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Fermenting Dill Pickles


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Fermenting Dill Pickles

Use the following quantities for each gallon capcity of your container.

  • 4 lbs of 4-inch pickling cucumbers
  • 2 tbsp dill seed or 4 to 5 heads fresh or dry dill weed
  • 1/2 cup salt
  • 1/4 cup vinegar (5 percent)
  • 8 cups water and one or more of the following ingredients:
    • 2 cloves garlic (optional)
    • 2 dried red peppers (optional)
    • 2 tsp whole mixed pickling spices (optional)
Procedure:
  • Wash cucumbers.
  • Cut 1/16-inch slice off blossom end and discard. Leave 1/4-inch of stem attached.
  • Place half of dill and spices on bottom of a clean, suitable container. For more information on containers see "Suitable Containers, Covers, and Weights for Fermenting Food,".
  • Add cucumbers, remaining dill, and spices. Dissolve salt in vinegar and water and pour over cucumbers.
  • Add suitable cover and weight.
  • Store where temperature is between 70F and 75F for about 3 to 4 weeks while fermenting.
  • Temperatures of 55 to 65F are acceptable, but the fermentation will take 5 to 6 weeks.
  • Avoid temperatures above 80F, or pickles will become too soft during fermentation.
  • Fermenting pickles cure slowly.
  • Check the container several times a week and promptly remove surface scum or mold.
  • Caution: If the pickles become soft, slimy, or develop a disagreeable odor, discard them.
  • Fully fermented pickles may be stored in the original container for about 4 to 6 months, provided they are refrigerated and surface scum and molds are removed regularly.
  • Canning fully fermented pickles is a better way to store them. To can them, pour the brine into a pan, heat slowly to a boil, and simmer 5 minutes.
  • Filter brine through paper coffee filters to reduce cloudiness, if desired.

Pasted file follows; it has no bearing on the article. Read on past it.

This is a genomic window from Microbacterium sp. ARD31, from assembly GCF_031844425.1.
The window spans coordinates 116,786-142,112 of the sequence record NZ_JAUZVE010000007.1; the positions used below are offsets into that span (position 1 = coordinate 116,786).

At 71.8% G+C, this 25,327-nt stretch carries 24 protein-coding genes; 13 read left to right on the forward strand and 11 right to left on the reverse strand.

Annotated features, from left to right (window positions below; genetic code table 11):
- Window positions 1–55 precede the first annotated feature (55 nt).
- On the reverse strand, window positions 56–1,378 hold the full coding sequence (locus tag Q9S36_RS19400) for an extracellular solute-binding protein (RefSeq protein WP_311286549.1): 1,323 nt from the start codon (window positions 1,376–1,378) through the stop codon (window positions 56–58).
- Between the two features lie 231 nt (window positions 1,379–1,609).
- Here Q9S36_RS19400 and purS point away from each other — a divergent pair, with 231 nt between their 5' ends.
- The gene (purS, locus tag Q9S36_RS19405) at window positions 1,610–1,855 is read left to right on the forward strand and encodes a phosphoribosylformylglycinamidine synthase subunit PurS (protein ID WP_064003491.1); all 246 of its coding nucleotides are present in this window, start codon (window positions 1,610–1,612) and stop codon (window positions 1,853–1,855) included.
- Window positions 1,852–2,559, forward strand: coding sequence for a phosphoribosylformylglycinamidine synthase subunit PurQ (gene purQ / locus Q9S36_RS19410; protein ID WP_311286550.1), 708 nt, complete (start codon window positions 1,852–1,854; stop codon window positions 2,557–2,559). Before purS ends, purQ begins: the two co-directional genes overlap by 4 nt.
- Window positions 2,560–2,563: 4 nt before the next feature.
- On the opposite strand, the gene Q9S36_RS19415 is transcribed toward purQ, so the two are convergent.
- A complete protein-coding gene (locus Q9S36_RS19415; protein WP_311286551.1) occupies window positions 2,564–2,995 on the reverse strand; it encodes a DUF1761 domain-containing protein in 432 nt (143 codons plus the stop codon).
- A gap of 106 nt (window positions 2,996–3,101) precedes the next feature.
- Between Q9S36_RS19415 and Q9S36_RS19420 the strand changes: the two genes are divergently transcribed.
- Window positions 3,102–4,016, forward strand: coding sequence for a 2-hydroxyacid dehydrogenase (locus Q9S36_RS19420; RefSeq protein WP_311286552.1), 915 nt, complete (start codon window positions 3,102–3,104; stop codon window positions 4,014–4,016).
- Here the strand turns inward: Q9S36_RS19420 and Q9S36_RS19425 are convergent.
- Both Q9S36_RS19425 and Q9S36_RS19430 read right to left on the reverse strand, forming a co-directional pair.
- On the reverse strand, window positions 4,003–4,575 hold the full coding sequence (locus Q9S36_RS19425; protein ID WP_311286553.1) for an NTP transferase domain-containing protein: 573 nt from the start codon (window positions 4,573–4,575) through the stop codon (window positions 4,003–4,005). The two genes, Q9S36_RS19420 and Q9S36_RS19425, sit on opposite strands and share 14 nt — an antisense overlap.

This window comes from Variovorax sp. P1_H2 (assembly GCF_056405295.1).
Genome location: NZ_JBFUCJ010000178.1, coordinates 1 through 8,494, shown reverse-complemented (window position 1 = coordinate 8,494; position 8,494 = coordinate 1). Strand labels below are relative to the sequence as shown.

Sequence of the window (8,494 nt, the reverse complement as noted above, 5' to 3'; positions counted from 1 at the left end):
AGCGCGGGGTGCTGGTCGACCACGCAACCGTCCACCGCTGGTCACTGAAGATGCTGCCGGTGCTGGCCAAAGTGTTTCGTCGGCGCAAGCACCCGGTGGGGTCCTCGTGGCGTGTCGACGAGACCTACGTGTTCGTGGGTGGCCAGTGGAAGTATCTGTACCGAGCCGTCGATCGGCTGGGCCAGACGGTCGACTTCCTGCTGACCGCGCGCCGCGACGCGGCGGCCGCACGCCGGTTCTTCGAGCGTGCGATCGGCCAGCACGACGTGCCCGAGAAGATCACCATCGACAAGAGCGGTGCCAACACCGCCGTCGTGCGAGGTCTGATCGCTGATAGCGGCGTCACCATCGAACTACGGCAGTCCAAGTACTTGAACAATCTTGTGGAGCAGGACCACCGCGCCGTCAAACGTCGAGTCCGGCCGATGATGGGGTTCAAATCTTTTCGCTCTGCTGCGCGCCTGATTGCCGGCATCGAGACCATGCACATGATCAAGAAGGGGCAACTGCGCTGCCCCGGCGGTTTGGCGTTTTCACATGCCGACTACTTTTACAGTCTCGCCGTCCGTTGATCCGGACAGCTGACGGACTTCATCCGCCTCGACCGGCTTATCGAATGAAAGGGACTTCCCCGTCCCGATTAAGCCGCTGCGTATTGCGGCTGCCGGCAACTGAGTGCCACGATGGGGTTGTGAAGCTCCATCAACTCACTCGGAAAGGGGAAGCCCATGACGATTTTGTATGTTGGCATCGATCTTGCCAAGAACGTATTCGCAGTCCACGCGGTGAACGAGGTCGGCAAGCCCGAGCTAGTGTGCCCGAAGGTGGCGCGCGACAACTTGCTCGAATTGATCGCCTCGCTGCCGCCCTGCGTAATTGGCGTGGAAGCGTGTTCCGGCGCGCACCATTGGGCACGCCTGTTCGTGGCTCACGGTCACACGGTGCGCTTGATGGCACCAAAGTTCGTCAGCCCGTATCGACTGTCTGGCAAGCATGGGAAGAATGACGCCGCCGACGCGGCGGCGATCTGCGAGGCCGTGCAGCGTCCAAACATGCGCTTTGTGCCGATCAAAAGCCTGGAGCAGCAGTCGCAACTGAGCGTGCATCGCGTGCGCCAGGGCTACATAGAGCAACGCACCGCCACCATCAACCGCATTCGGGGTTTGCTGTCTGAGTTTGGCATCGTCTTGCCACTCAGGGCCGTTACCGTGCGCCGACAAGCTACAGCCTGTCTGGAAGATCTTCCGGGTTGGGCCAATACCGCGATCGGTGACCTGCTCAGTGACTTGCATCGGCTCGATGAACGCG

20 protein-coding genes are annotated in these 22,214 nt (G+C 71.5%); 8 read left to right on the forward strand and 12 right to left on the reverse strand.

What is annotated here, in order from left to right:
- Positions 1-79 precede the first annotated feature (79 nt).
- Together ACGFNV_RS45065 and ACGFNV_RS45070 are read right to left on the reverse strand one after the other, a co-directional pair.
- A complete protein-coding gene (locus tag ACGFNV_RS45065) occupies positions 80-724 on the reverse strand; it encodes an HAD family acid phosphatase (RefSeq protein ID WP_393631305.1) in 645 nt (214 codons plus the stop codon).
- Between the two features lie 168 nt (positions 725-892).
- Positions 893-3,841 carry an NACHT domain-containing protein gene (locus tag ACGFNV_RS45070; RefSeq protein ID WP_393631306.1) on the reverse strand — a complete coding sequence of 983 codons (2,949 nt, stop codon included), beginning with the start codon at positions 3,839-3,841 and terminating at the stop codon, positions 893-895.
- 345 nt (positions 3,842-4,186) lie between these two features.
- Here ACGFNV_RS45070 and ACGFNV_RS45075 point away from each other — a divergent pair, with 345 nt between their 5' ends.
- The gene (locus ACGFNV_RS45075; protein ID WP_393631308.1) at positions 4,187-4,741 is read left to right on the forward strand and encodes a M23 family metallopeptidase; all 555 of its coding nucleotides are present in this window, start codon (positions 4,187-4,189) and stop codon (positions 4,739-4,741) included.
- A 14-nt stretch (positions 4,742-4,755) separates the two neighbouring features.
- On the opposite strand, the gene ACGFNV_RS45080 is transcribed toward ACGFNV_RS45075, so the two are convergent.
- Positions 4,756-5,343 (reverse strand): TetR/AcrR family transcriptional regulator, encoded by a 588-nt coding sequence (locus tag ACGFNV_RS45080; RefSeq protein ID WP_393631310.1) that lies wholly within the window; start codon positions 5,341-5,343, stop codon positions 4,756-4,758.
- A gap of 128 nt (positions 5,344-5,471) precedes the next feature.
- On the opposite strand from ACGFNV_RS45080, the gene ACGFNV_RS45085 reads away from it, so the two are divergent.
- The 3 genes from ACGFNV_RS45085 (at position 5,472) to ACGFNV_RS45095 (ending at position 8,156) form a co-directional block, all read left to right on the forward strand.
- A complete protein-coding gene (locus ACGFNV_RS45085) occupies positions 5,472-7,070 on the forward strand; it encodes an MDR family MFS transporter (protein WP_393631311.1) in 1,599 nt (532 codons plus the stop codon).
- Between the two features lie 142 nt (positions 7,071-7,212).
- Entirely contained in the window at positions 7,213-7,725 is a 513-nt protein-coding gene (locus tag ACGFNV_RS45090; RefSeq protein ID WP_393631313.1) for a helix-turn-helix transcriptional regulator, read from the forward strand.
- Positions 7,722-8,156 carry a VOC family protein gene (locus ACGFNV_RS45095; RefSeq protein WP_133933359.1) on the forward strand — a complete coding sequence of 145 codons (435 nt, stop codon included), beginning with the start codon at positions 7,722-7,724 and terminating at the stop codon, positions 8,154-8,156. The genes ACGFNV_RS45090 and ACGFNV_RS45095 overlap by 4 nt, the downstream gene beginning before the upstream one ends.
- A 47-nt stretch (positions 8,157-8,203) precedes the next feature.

• Fill jar with pickles and hot brine, leaving 1/2-inch headspace.
  • Adjust lids and process as recommended in Table 1 , or use the low-temperature pasteurization treatment described below.

    The following treatment results in a better product texture but must be carefully managed to avoid possible spoilage. Place jars in a canner filled half way with warm (120 to 140F) water. Then, add hot water to a level 1 inch above jars. Heat the water enough to maintain 180 to 185 F water temperature for 30 minutes. Check with a candy or jelly thermometer to be certain that the water temperature is at least 180F during the entire 30 minutes. Temperatures higher than 185F may cause unnecessary softening of pickles.

    Table 1. Recommended process time for Dill Pickles in a boiling-water canner.
      Process Time at Altitudes of
    Style of Pack Jar Size 0 - 1,000 ft 1,001 - 6,000 ft Above 6,000 ft
    Raw Pints 10 min 15 20
    Quarts 15 20 25



Fermenting

These documents were adapted from the "Complete Guide to Home Canning," Agriculture Information Bulletin No. 539, USDA, revised 2009 &
From "So Easy to Preserve", 5th ed. 2006. Bulletin 989, Cooperative Extension Service, The University of Georgia, Athens. Revised by Elizabeth L. Andress. Ph.D. and Judy A. Harrison, Ph.D., Extension Foods Specialists.